The Vancouver Canucks third-highest paid player returned to the lineup over the weekend.
It’s hard to say that many missed him.
While Loui Eriksson was out of the lineup for 14 games, the Canucks strung together a solid record of 7-4-1, including a road trip where the team went 4-1-0.
Usually, when a team loses one of their highest-paid players, it results in more losses, not wins, for the organization. Not that Eriksson is to blame for the Canucks .500 record at the moment, but he’s been less than advertised for someone making $6 million per season.
Loui Eriksson went from underrated to overrated and is now back to underrated again. It’s just a shame the #Canucks had to give him a $6 million contract in the small window he was overrated.
— Daniel Wagner (@passittobulis) November 15, 2017
The Canucks are 2-3-1 with Eriksson in the lineup this season, which doesn’t bode well for the Swedish winger. Still, he wasn’t signed by Jim Benning for absolutely no reason at all. Eriksson does bring value to the Canucks.
Eriksson was roasted for a number of reasons last year, with a lack of scoring being at the top of that list.
Last year, Eriksson just didn’t get the puck to the net enough. He was out-chanced by most of the Canucks regular forwards, with Henrik Sedin, Sven Baertschi, Michael Chaput, and Brendan Gaunce being the regulars to direct fewer pucks towards the net.
What Eriksson does do well is that he does get most of his shots on target. Last season, he got almost two-thirds of the shots he took on target. Most players on the team were hovering around the 50 percent mark.
Part of that is just the game that Eriksson plays. Eriksson was brought in to be the unofficial ‘king of garbage goals.’ He’s primarily a passer until he gets within a few feet of the net. If Eriksson is going to score, he needs someone to get the puck to the net for him.
I’ve been really impressed by Loui Eriksson’s effort in the past 2 games….. He is looking like a goal is right around the corner
— Alex Auld (@alexjauld) November 15, 2017
That knack for scoring goals around the net needs to be utilized on the power play. Even on the Canucks woeful power play last season, Eriksson was second on the team with five power play goals. The year before in Boston, he had ten goals on the man advantage.
During the last two seasons, he has scored on more than 25% of his high danger chances. That means he’s scoring more than once in every four times that he tries to bang a rebound home by the net.
The other area of the ice where Eriksson excels is with his 200-foot game. He had the fifth-lowest scoring chances against total on the Canucks last season. Even though he’s only played six games so far this season, his scoring chances against total is still fifth-lowest on the club.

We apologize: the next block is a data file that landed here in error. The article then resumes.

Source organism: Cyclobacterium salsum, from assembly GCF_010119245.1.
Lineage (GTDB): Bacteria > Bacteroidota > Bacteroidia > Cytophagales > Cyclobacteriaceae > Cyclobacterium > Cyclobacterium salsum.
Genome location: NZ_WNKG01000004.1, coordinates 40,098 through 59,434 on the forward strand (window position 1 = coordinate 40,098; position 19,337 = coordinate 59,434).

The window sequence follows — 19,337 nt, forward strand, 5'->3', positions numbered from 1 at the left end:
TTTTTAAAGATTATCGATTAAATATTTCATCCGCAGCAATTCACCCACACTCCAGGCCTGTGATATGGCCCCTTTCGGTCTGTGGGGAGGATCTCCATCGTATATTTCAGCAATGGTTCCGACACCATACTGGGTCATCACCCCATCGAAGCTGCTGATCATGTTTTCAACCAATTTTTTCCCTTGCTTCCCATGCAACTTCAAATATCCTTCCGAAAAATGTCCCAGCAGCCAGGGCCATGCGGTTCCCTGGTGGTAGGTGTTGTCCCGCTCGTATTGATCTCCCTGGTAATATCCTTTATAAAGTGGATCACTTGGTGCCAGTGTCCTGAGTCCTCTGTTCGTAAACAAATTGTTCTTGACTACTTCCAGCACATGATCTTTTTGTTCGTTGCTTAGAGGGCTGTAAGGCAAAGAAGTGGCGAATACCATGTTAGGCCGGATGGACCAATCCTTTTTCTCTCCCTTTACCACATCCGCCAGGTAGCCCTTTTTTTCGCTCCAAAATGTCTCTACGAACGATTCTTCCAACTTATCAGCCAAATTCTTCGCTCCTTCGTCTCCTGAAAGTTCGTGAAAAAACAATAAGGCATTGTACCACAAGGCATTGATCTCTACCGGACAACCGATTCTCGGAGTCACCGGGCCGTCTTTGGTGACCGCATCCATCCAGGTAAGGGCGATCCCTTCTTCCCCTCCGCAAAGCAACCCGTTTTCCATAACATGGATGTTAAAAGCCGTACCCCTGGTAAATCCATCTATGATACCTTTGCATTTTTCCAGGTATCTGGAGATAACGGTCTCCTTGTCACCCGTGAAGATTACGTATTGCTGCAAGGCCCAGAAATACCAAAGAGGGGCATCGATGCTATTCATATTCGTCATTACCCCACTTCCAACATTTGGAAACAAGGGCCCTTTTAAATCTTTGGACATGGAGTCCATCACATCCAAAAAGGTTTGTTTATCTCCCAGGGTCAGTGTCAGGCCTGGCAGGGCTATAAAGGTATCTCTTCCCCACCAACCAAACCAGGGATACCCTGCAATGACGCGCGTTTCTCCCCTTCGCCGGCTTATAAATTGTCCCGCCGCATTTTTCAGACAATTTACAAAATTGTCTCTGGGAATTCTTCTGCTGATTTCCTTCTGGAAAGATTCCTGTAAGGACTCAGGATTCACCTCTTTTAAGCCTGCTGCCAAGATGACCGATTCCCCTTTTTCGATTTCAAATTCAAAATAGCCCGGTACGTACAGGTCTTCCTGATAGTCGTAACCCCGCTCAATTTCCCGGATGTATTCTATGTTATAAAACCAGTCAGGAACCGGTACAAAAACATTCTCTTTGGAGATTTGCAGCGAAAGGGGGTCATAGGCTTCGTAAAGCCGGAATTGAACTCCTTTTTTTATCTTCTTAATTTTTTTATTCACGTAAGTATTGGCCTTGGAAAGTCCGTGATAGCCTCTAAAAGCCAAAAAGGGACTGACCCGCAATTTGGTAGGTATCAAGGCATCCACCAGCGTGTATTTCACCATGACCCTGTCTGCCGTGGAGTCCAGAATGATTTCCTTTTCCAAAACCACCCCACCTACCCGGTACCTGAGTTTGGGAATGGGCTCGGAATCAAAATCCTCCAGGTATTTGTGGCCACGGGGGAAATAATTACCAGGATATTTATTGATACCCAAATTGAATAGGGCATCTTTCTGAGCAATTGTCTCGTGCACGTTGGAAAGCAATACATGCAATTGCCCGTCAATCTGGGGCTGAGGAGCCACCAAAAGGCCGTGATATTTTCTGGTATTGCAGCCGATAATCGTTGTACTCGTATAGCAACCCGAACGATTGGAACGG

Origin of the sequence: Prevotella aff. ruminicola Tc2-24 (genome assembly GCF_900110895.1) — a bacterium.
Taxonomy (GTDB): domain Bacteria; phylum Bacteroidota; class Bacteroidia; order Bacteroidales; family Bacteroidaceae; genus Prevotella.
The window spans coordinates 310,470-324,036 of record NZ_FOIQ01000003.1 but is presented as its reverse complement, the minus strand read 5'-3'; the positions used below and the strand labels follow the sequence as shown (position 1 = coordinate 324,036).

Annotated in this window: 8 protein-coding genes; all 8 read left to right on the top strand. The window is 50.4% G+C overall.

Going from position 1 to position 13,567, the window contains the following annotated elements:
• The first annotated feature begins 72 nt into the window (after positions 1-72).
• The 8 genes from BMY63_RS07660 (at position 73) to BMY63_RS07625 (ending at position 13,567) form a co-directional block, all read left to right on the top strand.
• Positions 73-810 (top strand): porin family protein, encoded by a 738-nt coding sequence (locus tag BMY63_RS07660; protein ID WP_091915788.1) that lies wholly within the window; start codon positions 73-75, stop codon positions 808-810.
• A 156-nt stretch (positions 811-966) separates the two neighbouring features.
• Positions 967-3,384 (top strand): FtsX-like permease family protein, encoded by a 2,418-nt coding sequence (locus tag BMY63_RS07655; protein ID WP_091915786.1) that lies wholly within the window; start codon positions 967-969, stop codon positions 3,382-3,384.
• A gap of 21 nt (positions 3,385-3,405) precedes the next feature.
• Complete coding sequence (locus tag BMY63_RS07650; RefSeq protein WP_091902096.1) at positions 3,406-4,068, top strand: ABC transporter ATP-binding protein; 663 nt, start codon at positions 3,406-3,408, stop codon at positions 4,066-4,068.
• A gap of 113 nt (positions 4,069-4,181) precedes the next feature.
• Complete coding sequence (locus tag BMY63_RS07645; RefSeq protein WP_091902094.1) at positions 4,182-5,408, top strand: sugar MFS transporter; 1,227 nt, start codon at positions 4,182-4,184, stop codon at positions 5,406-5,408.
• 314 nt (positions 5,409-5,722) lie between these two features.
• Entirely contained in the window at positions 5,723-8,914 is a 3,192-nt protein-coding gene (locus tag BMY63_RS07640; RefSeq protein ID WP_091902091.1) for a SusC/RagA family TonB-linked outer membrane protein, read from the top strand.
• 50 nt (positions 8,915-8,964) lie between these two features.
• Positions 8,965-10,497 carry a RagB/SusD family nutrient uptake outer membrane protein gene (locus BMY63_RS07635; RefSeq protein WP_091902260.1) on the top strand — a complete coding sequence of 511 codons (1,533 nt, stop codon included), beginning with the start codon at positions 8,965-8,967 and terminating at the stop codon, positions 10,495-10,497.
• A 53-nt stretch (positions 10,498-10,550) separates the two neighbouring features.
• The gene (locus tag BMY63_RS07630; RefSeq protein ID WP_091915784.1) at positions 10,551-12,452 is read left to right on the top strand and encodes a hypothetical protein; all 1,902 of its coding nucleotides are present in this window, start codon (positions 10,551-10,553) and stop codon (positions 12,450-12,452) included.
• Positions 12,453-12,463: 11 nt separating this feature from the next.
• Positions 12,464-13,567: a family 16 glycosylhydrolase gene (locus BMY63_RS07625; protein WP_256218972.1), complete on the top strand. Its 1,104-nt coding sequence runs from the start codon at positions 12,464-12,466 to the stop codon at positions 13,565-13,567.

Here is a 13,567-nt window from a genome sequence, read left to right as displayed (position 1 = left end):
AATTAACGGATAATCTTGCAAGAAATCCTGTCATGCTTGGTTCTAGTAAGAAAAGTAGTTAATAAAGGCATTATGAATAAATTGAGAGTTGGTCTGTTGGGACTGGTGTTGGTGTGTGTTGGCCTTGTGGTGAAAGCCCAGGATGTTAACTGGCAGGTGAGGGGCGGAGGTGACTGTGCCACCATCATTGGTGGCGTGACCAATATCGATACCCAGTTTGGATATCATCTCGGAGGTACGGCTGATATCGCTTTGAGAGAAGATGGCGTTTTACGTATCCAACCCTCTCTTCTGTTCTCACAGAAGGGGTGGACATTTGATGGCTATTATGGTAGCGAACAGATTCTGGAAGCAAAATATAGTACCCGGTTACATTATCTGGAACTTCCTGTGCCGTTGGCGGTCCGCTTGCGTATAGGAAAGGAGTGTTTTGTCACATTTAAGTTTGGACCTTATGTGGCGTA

Eriksson is a talented player who can play on your penalty kill, power play, scoring line, and checking line. Travis Green just needs to find an area where he’s most comfortable with Eriksson in order to set him up for success.
Expectations for Eriksson
The bar has been set substantially lower for Eriksson this season. Part of that is to avoid the utter agony of paying a forward to play like a second or third-line winger.
No one is expecting Eriksson to hit 30 goals and 60 points again. I think most people around the league would be shocked if he was able to do that.
You could say the bar for Eriksson has been lowered to around the 40-45 point mark. Maybe after the 12 games he’s missed so far this season, the 40-point mark is an attainable total.
That’s setting the bar low for someone making $6 million, but it’s also hard to fault Eriksson for Benning throwing too much money his way. What’s a guy going to do?
The other question is, where in the lineup do you put Eriksson for him to have the most success? I originally liked the idea of putting Eriksson with Horvat, but that was before Brock Boeser firmly planted himself as the Canucks’ top right-winger.
Now, it looks like Green is going to try and rekindle some magic between the Sedins and Eriksson. That comes at the expense of Jake Virtanen, much to the chagrin of Canucks fans. However, Eriksson has looked good on that line in two games since his return. Green would be wise to keep rolling with that unit until the magic dries up.
It should be a priority for Green to find a spot for Eriksson on this team. Green’s four-year contract, after all, is only one year shorter than Eriksson’s.